Updating Jira on MariaDB and Running Into Database Driver Problems
See what problem you can run into when updating Jira on MariaDB.
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We run a public instance of Jira (jira.mariadb.com). Since it's public, it's good to keep it pretty up-to-date so that no known vulnerabilities are open. A couple of weeks back, we started a routine update where we first update the operating system and the libraries available through the repositories configured in the operating system.
The operating system update (apt update and apt upgrade) updated a whole lot of system libraries, but also nginx and MariaDB Server. We use nginx as a reverse proxy in front of Jira. The MariaDB Server update was a minor one; it took MariaDB Server from version 10.3.12 to 10.3.13. At this point, everything worked as normal.
It was time to upgrade Jira itself to its latest 7 version, 7.13.1. We haven't yet moved to Jira 8. We want to wait a couple of minor versions before doing that, which I think is a good idea since there are pretty major changes in it and there have been several releases of it 8.0.0, 8.0.1, and 8.0.2 within a month.
When you install Jira, you, of course, need to backup both your database and your Jira configuration. The Jira installer can do the latter for you, but I usually make sure to copy the main configuration files server.xml and dbconfig.xml separately. For the database and all issue attachments and other artifacts, we have backups running all the time. The Jira installer will overwrite your changes in server.xml, and depending on your choice in the installer, also the dbconfig.xml.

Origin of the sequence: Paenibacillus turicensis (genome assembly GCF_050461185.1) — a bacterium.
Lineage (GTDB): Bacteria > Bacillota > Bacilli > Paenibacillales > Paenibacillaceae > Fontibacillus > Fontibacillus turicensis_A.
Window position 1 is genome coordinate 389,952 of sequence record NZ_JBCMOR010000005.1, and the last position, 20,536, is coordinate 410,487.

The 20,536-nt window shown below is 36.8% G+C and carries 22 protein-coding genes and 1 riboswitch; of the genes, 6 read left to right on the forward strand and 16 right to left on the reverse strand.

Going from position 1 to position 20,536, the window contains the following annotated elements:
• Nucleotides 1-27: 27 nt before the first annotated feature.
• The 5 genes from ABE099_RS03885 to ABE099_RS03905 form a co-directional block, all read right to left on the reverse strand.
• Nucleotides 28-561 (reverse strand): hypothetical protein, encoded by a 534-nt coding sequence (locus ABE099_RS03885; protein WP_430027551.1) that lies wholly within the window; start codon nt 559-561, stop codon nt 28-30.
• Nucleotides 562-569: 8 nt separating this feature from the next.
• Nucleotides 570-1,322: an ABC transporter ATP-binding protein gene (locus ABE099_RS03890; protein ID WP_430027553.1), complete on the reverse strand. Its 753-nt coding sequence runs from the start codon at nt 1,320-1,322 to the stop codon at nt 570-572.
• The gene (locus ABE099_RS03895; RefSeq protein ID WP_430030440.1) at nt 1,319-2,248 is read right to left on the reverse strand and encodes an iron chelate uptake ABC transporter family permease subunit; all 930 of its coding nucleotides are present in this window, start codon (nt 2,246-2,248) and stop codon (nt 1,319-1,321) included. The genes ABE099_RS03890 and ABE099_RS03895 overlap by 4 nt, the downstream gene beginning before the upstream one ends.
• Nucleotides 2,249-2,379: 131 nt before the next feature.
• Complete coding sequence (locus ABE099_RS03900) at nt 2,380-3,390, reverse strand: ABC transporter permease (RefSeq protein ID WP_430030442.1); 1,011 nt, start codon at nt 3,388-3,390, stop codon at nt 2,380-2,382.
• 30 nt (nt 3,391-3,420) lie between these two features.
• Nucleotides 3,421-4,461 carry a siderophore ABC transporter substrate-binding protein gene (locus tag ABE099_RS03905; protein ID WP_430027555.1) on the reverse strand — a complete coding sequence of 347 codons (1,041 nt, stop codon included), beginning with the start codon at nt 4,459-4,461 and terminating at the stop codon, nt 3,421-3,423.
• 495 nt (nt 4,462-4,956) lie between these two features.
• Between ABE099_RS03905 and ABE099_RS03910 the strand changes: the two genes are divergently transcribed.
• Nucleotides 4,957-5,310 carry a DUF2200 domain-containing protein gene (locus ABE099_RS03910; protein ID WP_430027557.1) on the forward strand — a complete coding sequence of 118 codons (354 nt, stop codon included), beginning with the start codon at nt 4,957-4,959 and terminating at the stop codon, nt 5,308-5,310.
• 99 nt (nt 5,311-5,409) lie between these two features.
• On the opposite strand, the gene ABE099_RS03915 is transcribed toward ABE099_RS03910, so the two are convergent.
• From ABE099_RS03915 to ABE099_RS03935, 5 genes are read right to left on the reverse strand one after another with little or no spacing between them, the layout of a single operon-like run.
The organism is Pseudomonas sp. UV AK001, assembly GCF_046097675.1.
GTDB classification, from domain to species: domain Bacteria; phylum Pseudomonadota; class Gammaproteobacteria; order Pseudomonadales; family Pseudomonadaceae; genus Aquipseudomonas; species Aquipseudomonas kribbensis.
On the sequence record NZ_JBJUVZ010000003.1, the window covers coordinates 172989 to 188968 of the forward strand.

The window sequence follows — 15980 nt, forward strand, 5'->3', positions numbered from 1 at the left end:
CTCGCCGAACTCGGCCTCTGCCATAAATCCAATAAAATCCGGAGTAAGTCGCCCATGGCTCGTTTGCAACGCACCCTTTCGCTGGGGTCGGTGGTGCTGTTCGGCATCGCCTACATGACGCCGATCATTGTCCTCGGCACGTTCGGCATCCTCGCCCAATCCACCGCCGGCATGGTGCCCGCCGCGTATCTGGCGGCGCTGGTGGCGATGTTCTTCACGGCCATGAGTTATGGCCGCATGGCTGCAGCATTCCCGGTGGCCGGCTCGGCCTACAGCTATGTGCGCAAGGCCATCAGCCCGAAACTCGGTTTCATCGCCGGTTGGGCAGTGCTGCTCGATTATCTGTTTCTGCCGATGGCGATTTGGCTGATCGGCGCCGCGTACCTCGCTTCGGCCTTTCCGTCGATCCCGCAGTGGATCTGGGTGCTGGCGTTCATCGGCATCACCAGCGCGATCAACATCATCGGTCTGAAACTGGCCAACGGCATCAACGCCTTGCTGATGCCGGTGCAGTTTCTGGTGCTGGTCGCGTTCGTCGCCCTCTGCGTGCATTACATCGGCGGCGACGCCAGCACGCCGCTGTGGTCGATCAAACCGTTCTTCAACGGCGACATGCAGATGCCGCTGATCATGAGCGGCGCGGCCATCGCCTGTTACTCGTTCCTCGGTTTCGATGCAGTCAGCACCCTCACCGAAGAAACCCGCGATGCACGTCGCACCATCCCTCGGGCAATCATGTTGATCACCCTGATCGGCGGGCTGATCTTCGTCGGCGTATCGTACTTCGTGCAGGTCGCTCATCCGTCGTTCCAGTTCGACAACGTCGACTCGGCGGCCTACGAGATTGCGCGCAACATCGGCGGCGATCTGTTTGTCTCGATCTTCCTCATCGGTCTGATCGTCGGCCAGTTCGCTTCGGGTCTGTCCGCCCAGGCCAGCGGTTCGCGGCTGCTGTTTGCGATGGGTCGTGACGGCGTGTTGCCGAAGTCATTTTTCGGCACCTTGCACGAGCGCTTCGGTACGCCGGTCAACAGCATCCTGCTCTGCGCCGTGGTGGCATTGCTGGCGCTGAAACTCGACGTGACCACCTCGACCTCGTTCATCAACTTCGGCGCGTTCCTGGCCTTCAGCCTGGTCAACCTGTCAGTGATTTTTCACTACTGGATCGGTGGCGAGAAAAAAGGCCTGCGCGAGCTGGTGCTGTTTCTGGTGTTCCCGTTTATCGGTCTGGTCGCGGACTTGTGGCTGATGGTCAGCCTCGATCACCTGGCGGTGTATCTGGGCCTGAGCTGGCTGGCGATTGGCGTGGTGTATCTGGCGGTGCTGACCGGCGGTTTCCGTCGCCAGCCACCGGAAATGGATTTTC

Once the Jira installer finished, I did the usual logical step and downloaded the latest MariaDB Connector/J to use as the database driver. I wish I would have tested with the old version first. We were using 2.3.0 and I upgraded it to 2.4.0. Then with my fingers crossed, I started Jira and BOOM; I got an awkward database manager error in the log:
JIRA-Bootstrap ERROR [c.a.jira.startup.DefaultJiraLauncher] JIRA has failed to start because of the following errors: [(Event: Level = (EventLevel: fatal) , Key = (EventType: startup-unexpected) , Desc = We couldn't start JIRA , Exception = An error occurred while trying to start JIRA. We can't give you any more detail right now, we suggest checking the logs for more detail and contacting our support team.<br/>See our documentation for more information on contacting our support team and creating a support zip.), (Event: Level = (EventLevel: fatal) , Key = (EventType: database) , Desc = Could not execute health check, DatabaseConfigurationManager not available. , Exception = ]
It took a while to figure out where the problem was. I rolled back MariaDB, I rolled back Jira, I redid the installation a couple of times. I verified a lot of settings. Finally, I realized that I hadn't tested to rollback MariaDB Connector/J. I did that and everything started working. Our Connector/J developer took a look at the problem and quickly realized what was going on.
Connector/J 2.4.0 is smarter than its predecessors and includes in connection metadata information on what type of a database server it's connected to. Before, it was always "mysql," but now, it says "MariaDB" if the underlying database is MariaDB. This caused a hiccup for Jira that relied on getting "MySQL" as before.
The thing is, Atlassian, the company behind Jira, does not support MariaDB as the database server for Jira, although we, for example, have been running Jira with MariaDB for about four years. There is great demand for this, and I really hope Atlassian will add official support very soon. The demand is getting enormous, see https://jira.atlassian.com/browse/JRASERVER-32347.
MariaDB Connector/J 2.4.1, which is available now, has an option for setting the metadata information to "MySQL," although it's talking to MariaDB. You can download it here. Then make sure to use the new option useMysqlMetadata.
If you're interested in the topic of running Jira with MariaDB, you might be interested in my other topics about running Jira with MariaDB:
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